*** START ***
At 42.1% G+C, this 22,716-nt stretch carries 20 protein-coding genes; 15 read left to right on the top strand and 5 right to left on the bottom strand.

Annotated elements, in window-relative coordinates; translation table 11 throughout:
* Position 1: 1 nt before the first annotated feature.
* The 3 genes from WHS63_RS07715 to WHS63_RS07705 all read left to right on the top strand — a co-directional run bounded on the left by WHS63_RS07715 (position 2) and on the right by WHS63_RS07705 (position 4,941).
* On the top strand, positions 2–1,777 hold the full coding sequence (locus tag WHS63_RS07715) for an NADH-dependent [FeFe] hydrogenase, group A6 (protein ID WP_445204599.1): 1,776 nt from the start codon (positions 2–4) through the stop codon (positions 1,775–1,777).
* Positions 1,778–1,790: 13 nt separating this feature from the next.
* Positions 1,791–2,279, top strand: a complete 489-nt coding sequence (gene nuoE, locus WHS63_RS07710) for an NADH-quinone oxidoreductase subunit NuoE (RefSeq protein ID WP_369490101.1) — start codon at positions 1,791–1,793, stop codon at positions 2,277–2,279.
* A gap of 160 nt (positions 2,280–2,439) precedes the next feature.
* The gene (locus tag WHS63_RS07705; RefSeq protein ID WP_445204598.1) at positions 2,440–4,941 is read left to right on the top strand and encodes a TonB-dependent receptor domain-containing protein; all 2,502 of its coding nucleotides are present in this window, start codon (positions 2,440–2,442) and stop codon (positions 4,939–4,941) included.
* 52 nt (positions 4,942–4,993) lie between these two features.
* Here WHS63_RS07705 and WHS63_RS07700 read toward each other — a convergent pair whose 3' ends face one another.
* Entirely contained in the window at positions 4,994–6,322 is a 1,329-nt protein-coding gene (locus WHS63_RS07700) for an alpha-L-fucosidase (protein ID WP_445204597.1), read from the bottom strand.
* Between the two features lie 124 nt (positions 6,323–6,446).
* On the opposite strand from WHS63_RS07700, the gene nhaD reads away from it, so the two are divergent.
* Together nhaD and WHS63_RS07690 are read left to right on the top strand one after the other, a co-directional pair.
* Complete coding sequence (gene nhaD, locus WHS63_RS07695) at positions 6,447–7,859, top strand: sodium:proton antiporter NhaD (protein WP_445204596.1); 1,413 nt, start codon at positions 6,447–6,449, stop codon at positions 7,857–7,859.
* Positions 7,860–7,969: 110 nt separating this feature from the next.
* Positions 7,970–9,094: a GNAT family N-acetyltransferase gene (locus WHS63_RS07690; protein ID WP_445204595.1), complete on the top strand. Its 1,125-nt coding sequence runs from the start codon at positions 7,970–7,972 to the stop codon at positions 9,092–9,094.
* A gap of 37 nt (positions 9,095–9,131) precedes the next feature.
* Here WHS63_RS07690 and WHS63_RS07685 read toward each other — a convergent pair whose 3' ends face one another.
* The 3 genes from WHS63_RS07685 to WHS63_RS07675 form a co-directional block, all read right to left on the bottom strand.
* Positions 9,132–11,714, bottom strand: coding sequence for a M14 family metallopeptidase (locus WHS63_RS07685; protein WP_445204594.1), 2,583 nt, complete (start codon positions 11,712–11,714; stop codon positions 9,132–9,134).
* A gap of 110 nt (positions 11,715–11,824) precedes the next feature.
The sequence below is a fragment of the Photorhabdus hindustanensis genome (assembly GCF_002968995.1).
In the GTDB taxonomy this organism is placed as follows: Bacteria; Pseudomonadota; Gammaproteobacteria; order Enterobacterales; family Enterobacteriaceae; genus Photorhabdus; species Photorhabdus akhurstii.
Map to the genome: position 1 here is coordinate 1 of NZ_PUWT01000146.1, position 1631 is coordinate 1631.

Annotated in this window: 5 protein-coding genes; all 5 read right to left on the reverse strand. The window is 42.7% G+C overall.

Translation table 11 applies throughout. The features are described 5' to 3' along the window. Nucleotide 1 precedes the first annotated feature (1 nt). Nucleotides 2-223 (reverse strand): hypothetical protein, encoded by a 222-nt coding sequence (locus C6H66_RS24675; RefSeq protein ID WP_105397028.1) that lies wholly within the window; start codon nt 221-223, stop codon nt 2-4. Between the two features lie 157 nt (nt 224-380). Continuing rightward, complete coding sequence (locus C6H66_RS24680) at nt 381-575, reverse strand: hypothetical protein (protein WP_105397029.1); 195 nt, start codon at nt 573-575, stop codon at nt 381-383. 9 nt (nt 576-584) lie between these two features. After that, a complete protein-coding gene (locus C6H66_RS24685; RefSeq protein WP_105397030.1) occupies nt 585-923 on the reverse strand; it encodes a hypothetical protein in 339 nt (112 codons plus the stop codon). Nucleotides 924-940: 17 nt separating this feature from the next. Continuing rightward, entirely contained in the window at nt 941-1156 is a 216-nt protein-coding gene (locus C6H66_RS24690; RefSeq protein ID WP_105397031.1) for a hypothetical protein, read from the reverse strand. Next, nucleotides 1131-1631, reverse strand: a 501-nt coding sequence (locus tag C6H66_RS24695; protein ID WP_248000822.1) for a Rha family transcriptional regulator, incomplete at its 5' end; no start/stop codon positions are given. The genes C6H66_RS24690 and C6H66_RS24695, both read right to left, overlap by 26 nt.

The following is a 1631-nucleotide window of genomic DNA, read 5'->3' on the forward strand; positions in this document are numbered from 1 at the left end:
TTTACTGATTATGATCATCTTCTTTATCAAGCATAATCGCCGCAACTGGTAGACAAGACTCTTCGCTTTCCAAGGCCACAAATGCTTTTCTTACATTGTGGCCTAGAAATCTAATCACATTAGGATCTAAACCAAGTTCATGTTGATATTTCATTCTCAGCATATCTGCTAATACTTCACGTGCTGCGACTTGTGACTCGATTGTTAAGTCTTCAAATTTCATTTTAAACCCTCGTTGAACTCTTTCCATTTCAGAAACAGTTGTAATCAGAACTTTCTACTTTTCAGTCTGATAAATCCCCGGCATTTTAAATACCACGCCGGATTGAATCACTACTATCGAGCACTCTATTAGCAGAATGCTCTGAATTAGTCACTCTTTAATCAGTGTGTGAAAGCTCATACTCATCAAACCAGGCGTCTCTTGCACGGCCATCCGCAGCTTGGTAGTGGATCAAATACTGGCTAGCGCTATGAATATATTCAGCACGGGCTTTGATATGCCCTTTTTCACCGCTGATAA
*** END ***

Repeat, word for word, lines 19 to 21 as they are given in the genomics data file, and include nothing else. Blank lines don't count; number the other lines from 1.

* A gap of 37 nt (positions 9,095–9,131) precedes the next feature.
* Here WHS63_RS07690 and WHS63_RS07685 read toward each other — a convergent pair whose 3' ends face one another.
* The 3 genes from WHS63_RS07685 to WHS63_RS07675 form a co-directional block, all read right to left on the bottom strand.